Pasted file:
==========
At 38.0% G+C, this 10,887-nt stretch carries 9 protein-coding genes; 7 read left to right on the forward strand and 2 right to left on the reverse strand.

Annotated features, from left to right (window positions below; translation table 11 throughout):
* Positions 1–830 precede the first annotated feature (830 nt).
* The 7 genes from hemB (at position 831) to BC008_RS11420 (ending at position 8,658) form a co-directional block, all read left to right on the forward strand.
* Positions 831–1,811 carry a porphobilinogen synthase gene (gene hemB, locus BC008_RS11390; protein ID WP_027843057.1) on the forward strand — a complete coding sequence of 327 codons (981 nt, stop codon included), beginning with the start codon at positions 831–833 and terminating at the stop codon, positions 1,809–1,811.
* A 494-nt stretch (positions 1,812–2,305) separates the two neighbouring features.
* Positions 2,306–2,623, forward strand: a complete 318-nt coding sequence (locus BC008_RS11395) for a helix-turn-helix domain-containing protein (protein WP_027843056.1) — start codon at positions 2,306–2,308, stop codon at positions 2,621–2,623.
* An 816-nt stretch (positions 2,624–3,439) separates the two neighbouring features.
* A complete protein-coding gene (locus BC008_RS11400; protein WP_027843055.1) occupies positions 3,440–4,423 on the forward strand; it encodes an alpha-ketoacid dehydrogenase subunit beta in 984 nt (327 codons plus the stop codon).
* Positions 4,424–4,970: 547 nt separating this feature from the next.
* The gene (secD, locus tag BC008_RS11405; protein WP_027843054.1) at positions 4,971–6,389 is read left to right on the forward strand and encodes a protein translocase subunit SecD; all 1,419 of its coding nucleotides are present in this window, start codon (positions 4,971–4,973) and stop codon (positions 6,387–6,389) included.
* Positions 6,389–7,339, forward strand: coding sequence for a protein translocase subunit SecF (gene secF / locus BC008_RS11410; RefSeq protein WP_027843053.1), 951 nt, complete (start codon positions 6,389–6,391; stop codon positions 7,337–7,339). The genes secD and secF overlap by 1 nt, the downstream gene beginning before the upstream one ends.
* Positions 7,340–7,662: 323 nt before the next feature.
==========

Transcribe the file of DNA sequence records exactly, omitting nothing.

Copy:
At 38.0% G+C, this 10,887-nt stretch carries 9 protein-coding genes; 7 read left to right on the forward strand and 2 right to left on the reverse strand.

Annotated features, from left to right (window positions below; translation table 11 throughout):
* Positions 1–830 precede the first annotated feature (830 nt).
* The 7 genes from hemB (at position 831) to BC008_RS11420 (ending at position 8,658) form a co-directional block, all read left to right on the forward strand.
* Positions 831–1,811 carry a porphobilinogen synthase gene (gene hemB, locus BC008_RS11390; protein ID WP_027843057.1) on the forward strand — a complete coding sequence of 327 codons (981 nt, stop codon included), beginning with the start codon at positions 831–833 and terminating at the stop codon, positions 1,809–1,811.
* A 494-nt stretch (positions 1,812–2,305) separates the two neighbouring features.
* Positions 2,306–2,623, forward strand: a complete 318-nt coding sequence (locus BC008_RS11395) for a helix-turn-helix domain-containing protein (protein WP_027843056.1) — start codon at positions 2,306–2,308, stop codon at positions 2,621–2,623.
* An 816-nt stretch (positions 2,624–3,439) separates the two neighbouring features.
* A complete protein-coding gene (locus BC008_RS11400; protein WP_027843055.1) occupies positions 3,440–4,423 on the forward strand; it encodes an alpha-ketoacid dehydrogenase subunit beta in 984 nt (327 codons plus the stop codon).
* Positions 4,424–4,970: 547 nt separating this feature from the next.
* The gene (secD, locus tag BC008_RS11405; protein WP_027843054.1) at positions 4,971–6,389 is read left to right on the forward strand and encodes a protein translocase subunit SecD; all 1,419 of its coding nucleotides are present in this window, start codon (positions 4,971–4,973) and stop codon (positions 6,387–6,389) included.
* Positions 6,389–7,339, forward strand: coding sequence for a protein translocase subunit SecF (gene secF / locus BC008_RS11410; RefSeq protein WP_027843053.1), 951 nt, complete (start codon positions 6,389–6,391; stop codon positions 7,337–7,339). The genes secD and secF overlap by 1 nt, the downstream gene beginning before the upstream one ends.
* Positions 7,340–7,662: 323 nt before the next feature.